2019 was a year flooded with memories, milestones, and magic. In 2019, I expanded my worldview. I decided I could be both unique AND confident. 2019 was the year I mastered balance.
I believe in taking big, bold, bizarre risks: I believe in cramming a family of five into a 1,000 sq. ft home instead of building the brick, suburban two-story in the gated neighborhood. I believe in looking for an outdoor adventure on Saturdays instead of burning up the roads keeping up with travel-league sports. I believe in seeking out community events during my free time instead of binge-watching Netflix originals. I believe in backpacking with my children in Central America instead of driving to Florida for an annual beach trip. I have committed my life to living with less so we can experience more. These values are at the core of my being, and even though practicing these ideals seems “bold,” these practices come easily to me. I’ve always been comfortable with different or offbeat (see my first ever post where I describe my angsty, average adolescence). Owning and living out my values keeps me grounded, but I have also been guilty of allowing my focus on my truth to limit my growth potential.
In January 2019, I looked in the mirror to see a person who had fought many emotional battles and survived. Though she was survivor, she was a person who desperately needed growth. Just like any other chronic perfectionist, I keep a well-cataloged planner that includes nerdy planner perks, such as goal setting pages. In my 2019 planner, I wrote, “This will be your year.” I also scribbled, “bold” as my “word of the year.” (Try to withhold your judgments of my typical white girl behaviors. I’m being vulnerable here.) I’ve arguably always been pretty bold, passionate, decisive, and maybe even intimidating. I was setting a goal to reach a different kind of boldness. I wanted to face obstacles that truly scared me: the small things. The small things are those things I can’t simply rely on my faith to achieve. In 2019, I was determined to work harder than I had ever worked to build a space for growth in my life and push for growth in the lives of others.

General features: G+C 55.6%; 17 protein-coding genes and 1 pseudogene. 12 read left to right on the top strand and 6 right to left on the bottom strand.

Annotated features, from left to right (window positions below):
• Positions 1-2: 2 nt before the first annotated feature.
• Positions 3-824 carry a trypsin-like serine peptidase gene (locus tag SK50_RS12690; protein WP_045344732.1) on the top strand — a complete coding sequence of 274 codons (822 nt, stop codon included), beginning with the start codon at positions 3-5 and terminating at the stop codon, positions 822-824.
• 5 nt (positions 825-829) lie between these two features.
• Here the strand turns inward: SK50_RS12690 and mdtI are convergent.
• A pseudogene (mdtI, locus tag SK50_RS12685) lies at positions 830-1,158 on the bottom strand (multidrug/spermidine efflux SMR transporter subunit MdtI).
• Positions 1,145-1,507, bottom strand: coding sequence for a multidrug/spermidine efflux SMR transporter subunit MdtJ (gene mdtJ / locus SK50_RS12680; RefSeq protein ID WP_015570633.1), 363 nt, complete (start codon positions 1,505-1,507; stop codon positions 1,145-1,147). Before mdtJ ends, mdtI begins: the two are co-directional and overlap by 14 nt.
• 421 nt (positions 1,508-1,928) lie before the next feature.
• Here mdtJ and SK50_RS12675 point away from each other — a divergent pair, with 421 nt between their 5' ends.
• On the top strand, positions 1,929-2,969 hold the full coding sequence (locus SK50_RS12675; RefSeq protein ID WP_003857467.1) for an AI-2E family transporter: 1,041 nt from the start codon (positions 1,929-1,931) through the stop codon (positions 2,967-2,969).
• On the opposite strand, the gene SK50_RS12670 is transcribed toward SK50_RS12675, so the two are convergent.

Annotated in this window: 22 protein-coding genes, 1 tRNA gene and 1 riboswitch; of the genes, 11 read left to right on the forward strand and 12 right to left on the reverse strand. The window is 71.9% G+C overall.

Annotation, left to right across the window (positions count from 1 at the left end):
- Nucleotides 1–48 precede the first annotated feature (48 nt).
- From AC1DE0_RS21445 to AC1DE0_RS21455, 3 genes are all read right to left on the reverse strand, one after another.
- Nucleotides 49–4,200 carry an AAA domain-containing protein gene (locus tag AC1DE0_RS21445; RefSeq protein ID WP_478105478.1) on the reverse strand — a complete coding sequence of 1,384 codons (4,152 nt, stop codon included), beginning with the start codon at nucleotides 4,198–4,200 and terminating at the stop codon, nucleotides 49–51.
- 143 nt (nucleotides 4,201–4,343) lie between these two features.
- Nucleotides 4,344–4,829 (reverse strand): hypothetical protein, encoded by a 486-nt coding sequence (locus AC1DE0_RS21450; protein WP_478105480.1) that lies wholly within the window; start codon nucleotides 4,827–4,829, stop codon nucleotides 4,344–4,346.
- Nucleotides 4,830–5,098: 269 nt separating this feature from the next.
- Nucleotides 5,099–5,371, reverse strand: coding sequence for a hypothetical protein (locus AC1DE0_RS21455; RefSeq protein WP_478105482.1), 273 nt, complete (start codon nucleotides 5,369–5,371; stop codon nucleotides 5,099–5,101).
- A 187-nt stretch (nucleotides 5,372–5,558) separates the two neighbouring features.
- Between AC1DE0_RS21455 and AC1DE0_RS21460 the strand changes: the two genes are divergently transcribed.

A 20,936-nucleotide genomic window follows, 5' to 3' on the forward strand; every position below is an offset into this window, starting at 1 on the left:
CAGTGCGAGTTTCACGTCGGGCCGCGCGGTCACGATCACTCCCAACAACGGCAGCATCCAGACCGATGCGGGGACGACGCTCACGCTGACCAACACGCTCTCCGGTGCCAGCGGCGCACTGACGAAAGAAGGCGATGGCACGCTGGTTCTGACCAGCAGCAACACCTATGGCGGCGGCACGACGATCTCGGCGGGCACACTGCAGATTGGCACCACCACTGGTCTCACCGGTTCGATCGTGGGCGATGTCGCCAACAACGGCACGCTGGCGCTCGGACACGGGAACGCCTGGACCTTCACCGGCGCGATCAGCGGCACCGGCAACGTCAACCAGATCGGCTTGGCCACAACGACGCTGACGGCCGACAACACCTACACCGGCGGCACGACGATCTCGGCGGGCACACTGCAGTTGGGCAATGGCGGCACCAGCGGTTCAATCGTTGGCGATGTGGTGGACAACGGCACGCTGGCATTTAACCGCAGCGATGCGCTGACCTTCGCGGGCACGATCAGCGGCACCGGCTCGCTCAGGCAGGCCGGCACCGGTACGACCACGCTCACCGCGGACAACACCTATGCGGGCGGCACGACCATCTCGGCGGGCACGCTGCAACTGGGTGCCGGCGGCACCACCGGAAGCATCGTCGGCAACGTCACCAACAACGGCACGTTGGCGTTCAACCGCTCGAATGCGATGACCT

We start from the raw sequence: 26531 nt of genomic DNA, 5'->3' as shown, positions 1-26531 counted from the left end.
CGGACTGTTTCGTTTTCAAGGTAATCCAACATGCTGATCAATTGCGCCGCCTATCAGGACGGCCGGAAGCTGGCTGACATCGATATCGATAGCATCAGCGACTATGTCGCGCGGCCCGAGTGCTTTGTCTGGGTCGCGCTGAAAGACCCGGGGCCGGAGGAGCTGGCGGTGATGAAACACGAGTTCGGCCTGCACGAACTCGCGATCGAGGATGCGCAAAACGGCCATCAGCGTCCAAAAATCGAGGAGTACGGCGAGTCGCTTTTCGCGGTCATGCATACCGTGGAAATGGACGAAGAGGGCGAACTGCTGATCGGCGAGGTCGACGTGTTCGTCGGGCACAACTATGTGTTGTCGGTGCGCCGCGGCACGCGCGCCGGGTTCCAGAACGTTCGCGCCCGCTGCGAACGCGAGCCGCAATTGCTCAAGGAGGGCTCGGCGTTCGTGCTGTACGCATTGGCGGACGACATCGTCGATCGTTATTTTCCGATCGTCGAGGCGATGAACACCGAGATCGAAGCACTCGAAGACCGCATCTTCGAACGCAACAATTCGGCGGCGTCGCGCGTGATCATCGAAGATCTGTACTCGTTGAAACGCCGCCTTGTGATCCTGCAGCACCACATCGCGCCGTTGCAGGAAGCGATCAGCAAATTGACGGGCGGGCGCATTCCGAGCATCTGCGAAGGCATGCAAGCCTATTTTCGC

I am most comfortable with reading, writing, and meaningful conversations with the persons I trust most (my people). I didn’t have much time for writing last year. Instead, I embarked on a journey to grow into two roles that scared me the most: 1. Stay at Home Mom 2. Business Owner.
I stayed home with my three girls for more than a year. I learned that being a stay at home mom actually means less time for peace of mind. You don’t have quiet moments driving to and from work alone or the excuse of being too busy to stay on top of the laundry. You don’t have the excuse of missing class parties and field trips because you can’t take the time away from work. Stay at home mom requires the art of true balance. It taught me to say yes to hard things because I should, I could, and I am enough. It taught me that my children (adoptive) can heal and grow into thriving, resilient children. It also taught me that I am much better at being a working mom (I would like to take this moment to humbly praise the long-term stay at home moms who are killing it at the most difficult yet unappreciated job in existence). To successful endure the role of stay at home mom, one must believe in herself and accept herself (and yes–even love herself). My mediocrity didn’t hinder my family’s growth or my growth as a mother.
In the past, as a mental health provider in a regional mental health position, I knew I was passionate about counseling and a person’s ability to heal through his or her struggles relying on self as the most active tool. I also knew my killer memory, intuition, and organizational skills were a huge part of my career success thus far. Friends, there are a lot of other necessary attributes to owning a business, especially a medical/behavioral health practice that I didn’t come by naturally. I had to (maybe not like but) be okay with rejection. I had to (again not like but) be okay with vulnerability. With the support and encouragement of my husband, the priceless aid of my friend and only employee, and my own stubborn, work ethic at the very fabric of my existence (thanks, Dad), my dream came to life. The gap I saw in mental health services in my community is effectively being filled… by my practice and my services. My mediocrity didn’t hinder my professional progress.
I’m starting 2020 with a new word: Fearless. No pull or passion in my heart is too big or too heavy. I am balanced, and my support has grown thanks to that year that grew me. I am 100% mediocre, but that’s the beauty of humanity. Aren’t we all mediocre yet capable of extraordinary things? Just paint the room black. There’s a loud beauty within the mediocrity. Find it. Bust the speakers. Never turn it off.